• Run at the front of the company during PT, and on many occasions, while we were being cycled (which meant someone in the unit violated a rule and we ALL paid for it)

  • Receive the highest score on every academic exam

  • Take the Third-Class swim test FIRST (which is done the first week of boot camp to see who can swim and who can’t). This is a pretty easy test, especially for me because I can swim. It’s a 3-foot pool. So, I didn’t panic when CC Parnell said to stay in the water while the rest of my company tested. Easy peasy.

  • Take Second-Class swim test FIRST (which is to determine who can stay in the water without a floatation device indefinitely). This test is done in a 25-yard pool (75 feet), 15-feet deep (no shallow end), and consists of a deep-water jump (an "abandon ship" simulation), 100-yard swim: 25 yards each of the crawl stroke, breaststroke, sidestroke, and elementary backstroke. Then, without leaving the pool, float (face down) for 5 minutes and flip to a back float before getting out. Once I completed the test, I had to stay in the pool, dog-paddling, until my entire company was finished – just in case I had to rescue anyone. In all, I was in the pool for about 3 hours. (Shout to my mom for getting me those swimming lessons in elementary school).

  • I moved in lockstep with the Company Commander during company inspections, which basically meant I was on inspection the entire time. There was no room for error as we moved from recruit to recruit inspecting their stance, demeanor (no facial expressions whatsoever), bunk and locker, and uniform gig line (seam of the shirt, belt buckle, and fly in perfect alignment).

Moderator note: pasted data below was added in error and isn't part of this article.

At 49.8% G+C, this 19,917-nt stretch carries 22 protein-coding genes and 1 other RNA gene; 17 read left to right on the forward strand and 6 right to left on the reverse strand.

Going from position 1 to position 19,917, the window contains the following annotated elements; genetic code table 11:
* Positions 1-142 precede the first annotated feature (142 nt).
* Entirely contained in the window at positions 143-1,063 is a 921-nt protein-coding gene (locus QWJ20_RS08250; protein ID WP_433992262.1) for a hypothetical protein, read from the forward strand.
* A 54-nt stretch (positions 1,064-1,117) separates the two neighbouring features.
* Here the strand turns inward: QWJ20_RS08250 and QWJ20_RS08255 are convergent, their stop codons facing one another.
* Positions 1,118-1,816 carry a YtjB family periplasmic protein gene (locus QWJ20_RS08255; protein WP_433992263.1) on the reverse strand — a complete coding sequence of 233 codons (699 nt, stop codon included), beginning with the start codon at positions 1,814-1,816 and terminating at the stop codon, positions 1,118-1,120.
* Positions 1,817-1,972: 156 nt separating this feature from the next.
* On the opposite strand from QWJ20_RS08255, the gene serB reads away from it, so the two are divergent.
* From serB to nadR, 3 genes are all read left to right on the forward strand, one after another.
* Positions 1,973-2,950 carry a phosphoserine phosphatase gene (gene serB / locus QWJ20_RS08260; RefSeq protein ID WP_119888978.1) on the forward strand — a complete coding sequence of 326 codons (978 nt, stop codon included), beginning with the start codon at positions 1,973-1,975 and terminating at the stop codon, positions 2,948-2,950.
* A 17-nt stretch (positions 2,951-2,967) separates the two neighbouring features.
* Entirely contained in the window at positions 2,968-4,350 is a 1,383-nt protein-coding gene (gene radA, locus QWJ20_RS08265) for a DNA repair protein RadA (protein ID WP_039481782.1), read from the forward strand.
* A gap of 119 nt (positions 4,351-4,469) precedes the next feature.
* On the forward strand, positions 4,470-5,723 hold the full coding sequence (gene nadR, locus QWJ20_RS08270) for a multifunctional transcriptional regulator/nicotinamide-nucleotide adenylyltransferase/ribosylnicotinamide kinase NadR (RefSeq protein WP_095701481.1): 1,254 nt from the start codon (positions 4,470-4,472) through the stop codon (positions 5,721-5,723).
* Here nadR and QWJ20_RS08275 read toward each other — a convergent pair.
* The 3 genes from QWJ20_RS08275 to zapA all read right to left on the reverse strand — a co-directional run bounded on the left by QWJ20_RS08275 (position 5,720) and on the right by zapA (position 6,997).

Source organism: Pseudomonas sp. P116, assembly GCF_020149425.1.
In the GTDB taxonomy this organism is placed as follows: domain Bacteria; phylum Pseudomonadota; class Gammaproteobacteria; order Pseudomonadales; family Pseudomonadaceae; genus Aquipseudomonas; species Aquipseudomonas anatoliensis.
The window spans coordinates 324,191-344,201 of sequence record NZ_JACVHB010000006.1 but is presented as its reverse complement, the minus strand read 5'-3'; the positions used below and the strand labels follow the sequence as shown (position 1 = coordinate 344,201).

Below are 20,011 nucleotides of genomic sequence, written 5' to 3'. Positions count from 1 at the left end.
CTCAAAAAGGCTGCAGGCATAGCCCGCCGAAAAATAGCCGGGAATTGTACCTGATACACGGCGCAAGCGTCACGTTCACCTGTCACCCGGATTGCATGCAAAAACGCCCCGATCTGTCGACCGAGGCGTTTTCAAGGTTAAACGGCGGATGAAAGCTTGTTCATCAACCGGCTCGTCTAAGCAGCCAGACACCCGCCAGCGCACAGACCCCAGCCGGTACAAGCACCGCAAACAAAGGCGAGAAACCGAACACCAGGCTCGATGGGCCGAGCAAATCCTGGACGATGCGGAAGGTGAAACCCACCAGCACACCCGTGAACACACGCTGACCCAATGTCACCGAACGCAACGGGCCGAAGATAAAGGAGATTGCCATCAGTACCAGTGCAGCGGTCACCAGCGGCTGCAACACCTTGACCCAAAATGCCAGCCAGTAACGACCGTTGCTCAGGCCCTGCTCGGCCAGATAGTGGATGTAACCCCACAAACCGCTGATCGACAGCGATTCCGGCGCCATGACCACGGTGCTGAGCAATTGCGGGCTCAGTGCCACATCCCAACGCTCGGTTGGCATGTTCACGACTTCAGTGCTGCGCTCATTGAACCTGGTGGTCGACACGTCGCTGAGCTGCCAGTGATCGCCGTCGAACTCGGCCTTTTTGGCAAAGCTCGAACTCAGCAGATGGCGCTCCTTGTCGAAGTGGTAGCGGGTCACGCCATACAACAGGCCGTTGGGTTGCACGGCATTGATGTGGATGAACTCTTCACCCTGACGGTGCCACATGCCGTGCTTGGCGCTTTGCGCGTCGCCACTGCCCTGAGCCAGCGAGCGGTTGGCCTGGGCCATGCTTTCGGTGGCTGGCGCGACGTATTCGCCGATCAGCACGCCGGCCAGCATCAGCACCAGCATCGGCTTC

And, through it all, I was proud to be RCPO, proud to be part of the military, and proud to lead by example in the face of every challenge I encountered. As a result, I was the first Black RCPO to maintain the position for the full eight-weeks of boot camp (minus those first two days), I graduated with honors, and went on to become Platoon Leader in A-school, where I basically repeated all of the above (with the exception of the swim tests).


I share all of this because I often forget the effort I put into my boot camp, A-school, and reserve duty experience. And, over the years, I've shrugged it off when people said, "Thank you for your service," because I didn't feel deserving. Today, I do, so allow me to say, "My pleasure. It was an honor to serve."


As strenuous as it felt to me at the time (and now as I reflect back), my efforts pale in comparison to what active-duty military members endure, especially those who survive war duty, and those in leadership positions who are responsible for the lives of their units in a very REAL way. Their commitment to the uniform, our country, and the protection of our democracy is severely undervalued, in my opinion, which is why I want to say a resounding...


“Thank you for your service! We owe you an unending debt of gratitude, not just on THIS day, but every day of our lives.”